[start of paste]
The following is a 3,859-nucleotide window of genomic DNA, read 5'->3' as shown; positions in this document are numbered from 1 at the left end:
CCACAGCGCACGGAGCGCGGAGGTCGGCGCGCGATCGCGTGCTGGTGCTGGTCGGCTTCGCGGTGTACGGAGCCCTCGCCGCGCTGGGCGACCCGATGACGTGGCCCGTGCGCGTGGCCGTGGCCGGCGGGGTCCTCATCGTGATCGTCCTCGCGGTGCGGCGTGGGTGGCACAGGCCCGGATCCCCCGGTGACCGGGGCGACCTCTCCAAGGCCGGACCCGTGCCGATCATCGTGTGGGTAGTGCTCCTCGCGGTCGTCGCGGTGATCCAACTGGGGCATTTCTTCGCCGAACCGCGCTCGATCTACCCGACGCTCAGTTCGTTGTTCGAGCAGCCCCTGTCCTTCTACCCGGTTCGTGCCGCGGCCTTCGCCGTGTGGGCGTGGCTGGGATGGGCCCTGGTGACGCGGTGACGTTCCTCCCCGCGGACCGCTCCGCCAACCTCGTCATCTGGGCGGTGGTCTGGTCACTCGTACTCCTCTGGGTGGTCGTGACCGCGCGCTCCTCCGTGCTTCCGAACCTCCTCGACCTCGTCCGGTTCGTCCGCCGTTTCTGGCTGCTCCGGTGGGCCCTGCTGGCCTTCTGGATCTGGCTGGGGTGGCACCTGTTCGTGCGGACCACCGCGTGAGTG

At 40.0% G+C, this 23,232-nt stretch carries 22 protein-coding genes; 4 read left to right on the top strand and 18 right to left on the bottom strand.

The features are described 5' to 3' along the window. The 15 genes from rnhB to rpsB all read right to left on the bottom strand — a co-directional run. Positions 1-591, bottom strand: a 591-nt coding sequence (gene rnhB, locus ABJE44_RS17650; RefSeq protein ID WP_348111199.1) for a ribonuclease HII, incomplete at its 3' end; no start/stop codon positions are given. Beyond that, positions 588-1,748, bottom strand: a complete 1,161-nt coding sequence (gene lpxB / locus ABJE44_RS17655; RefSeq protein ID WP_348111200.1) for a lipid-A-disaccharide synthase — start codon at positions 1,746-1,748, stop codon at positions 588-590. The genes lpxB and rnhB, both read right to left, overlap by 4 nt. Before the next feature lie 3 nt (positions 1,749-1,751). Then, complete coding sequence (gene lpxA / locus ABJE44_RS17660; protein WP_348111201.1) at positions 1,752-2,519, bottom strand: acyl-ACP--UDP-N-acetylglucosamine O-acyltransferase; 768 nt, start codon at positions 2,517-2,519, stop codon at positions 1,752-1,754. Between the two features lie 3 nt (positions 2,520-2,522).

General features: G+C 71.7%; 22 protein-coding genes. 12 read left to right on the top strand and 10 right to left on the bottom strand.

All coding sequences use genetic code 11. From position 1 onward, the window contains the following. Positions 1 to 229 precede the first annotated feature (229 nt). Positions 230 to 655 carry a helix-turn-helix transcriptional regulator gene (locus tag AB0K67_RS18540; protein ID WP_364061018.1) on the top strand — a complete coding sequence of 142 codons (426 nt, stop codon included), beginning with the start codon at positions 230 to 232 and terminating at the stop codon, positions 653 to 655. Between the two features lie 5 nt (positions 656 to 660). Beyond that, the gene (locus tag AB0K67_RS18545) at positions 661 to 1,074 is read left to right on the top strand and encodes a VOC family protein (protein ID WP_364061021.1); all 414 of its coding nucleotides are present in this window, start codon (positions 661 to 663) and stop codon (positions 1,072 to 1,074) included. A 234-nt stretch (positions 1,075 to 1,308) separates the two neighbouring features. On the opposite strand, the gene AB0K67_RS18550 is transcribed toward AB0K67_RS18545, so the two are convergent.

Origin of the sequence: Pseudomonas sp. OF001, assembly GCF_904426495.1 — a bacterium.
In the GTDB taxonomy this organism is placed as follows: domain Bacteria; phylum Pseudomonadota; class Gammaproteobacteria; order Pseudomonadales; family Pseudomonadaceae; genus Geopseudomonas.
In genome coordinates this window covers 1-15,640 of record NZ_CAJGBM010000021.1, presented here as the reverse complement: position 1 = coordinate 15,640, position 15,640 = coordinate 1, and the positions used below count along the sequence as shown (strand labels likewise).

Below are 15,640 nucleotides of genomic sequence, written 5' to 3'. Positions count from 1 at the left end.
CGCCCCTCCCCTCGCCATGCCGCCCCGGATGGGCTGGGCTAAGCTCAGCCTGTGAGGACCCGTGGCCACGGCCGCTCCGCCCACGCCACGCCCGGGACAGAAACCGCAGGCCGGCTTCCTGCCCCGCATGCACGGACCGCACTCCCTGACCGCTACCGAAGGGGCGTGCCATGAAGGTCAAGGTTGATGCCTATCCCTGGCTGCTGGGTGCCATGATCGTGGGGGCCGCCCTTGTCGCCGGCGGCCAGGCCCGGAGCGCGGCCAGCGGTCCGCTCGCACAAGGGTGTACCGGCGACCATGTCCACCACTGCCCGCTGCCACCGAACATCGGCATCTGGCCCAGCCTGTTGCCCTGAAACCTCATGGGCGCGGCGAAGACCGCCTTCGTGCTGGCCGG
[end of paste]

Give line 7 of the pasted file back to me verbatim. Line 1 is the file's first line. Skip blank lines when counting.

Origin of the sequence: Pseudomonas sp. OF001, assembly GCF_904426495.1 — a bacterium.